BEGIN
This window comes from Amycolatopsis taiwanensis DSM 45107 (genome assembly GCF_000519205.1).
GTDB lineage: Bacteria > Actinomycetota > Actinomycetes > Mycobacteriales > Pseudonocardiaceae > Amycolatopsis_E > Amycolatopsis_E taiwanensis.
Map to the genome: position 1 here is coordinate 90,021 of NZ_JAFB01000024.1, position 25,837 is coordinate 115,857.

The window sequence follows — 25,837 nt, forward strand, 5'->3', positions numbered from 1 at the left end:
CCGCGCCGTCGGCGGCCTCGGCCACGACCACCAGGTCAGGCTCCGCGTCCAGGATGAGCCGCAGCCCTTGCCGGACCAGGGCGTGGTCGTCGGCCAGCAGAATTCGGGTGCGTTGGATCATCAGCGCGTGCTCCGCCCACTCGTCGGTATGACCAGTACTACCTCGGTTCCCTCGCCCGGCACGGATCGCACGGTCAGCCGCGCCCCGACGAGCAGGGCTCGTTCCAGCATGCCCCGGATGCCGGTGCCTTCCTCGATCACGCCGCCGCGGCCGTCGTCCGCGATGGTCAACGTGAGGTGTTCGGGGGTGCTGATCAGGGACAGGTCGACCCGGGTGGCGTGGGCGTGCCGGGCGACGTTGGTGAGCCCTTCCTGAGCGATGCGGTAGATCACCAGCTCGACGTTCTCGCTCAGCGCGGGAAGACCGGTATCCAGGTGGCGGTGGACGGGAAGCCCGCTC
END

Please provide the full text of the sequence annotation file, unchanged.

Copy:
This window comes from Amycolatopsis taiwanensis DSM 45107 (genome assembly GCF_000519205.1).
GTDB lineage: Bacteria > Actinomycetota > Actinomycetes > Mycobacteriales > Pseudonocardiaceae > Amycolatopsis_E > Amycolatopsis_E taiwanensis.
Map to the genome: position 1 here is coordinate 90,021 of NZ_JAFB01000024.1, position 25,837 is coordinate 115,857.

The window sequence follows — 25,837 nt, forward strand, 5'->3', positions numbered from 1 at the left end:
CCGCGCCGTCGGCGGCCTCGGCCACGACCACCAGGTCAGGCTCCGCGTCCAGGATGAGCCGCAGCCCTTGCCGGACCAGGGCGTGGTCGTCGGCCAGCAGAATTCGGGTGCGTTGGATCATCAGCGCGTGCTCCGCCCACTCGTCGGTATGACCAGTACTACCTCGGTTCCCTCGCCCGGCACGGATCGCACGGTCAGCCGCGCCCCGACGAGCAGGGCTCGTTCCAGCATGCCCCGGATGCCGGTGCCTTCCTCGATCACGCCGCCGCGGCCGTCGTCCGCGATGGTCAACGTGAGGTGTTCGGGGGTGCTGATCAGGGACAGGTCGACCCGGGTGGCGTGGGCGTGCCGGGCGACGTTGGTGAGCCCTTCCTGAGCGATGCGGTAGATCACCAGCTCGACGTTCTCGCTCAGCGCGGGAAGACCGGTATCCAGGTGGCGGTGGACGGGAAGCCCGCTC